Wrapping up an Application Portfolio Management (APM) initiative for a high-growth region for my employer, I was reflecting on the role user-developed “Applications” - including excel spreadsheets and access databases - play in supporting business processes; and what it means to IS executives and portfolio managers.

Office productivity tools like Excel spreadsheets and Access databases are enormously popular in the corporate world. Many, if not most white-collar jobs require analysis of large amounts of data and to take decisions based on ever changing parameters. Such data and information may come from corporate Applications, intranets, websites and other sources. Most reporting systems and many IS Applications also allow authorized users  to download such data or reports being reviewed. After downloading the data, tools like Excel may be used to merge it with other datasets , perform ‘what if’ analysis by varying parameters, or ‘visualize’ the results by creating charts and graphs.

It is not just corporate users who love this ability to download and analyze data on the fly. Most banks, financial institutions and brokerages enable customers to login and download their data and transactions in .cvs and other standard formats.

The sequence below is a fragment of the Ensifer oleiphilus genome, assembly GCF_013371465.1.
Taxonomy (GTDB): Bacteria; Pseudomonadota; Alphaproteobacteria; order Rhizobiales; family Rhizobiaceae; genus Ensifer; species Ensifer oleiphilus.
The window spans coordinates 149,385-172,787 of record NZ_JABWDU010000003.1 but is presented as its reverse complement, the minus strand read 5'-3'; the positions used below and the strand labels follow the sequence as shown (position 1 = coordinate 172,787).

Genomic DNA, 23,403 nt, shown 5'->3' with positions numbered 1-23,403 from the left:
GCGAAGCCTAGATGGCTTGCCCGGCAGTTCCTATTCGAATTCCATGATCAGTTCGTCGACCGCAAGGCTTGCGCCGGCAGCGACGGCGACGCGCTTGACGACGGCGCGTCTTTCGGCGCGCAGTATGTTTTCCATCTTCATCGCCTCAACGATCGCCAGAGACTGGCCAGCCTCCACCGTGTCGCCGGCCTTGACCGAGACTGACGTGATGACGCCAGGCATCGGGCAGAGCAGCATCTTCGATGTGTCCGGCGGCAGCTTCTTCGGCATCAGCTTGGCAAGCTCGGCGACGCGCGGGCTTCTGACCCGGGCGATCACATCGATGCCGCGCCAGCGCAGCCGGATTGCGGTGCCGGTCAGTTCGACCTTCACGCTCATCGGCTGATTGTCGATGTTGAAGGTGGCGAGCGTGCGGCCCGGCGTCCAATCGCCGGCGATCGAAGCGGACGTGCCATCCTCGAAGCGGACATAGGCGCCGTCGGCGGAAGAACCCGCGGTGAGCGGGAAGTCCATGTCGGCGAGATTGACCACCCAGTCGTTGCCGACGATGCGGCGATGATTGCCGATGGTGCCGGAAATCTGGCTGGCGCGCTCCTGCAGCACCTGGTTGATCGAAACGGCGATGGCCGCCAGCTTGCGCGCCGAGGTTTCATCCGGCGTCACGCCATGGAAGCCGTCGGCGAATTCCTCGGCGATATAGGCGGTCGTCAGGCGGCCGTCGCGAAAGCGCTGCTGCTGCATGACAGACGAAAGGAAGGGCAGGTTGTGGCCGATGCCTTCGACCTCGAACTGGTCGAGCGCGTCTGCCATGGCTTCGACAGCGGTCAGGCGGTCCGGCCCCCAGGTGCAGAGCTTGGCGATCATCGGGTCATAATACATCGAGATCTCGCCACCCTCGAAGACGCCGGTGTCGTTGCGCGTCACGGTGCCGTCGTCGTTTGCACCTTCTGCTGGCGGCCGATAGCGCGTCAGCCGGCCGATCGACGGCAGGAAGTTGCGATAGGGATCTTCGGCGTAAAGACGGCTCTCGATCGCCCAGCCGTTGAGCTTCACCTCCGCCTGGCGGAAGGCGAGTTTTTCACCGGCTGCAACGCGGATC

There is little debate over how much these tools empower ‘employee self-service’ and increase productivity. Such ESS is attractive to IS manages since there is no incremental cost or licensing involved: organizations generally license office productivity suites for the enterprise. And empowered users require lesser handholding or support.

Widespread use of local spreadsheets and user-developed scripts, and local databases may shift significant parts of the business processes to such ‘unmanaged’ tools, which by itself isn’t the challenge. However, the proliferation of data download, as the old adage goes, can be a case of too much of a good thing.  A large transformation of  a portfolio of Application systems may impact the downloaded data formats.  Here is an abstract of an observation from an APM exercise:
“Massive use of Excel Spreadsheet and Access databases to consolidate information, build report, perform calculation, simulations, process monitoring, workflow control, repository and other functional needs.”
Those of us who have worked in large enterprises will recognize that the observation is not atypical or isolated. During an APM review, those evaluating a new system or process may not be aware of all the people or processes ‘downstream’ using the data in existing/older formats. This is just one of the obvious challenges to be addressed during a larger transformation.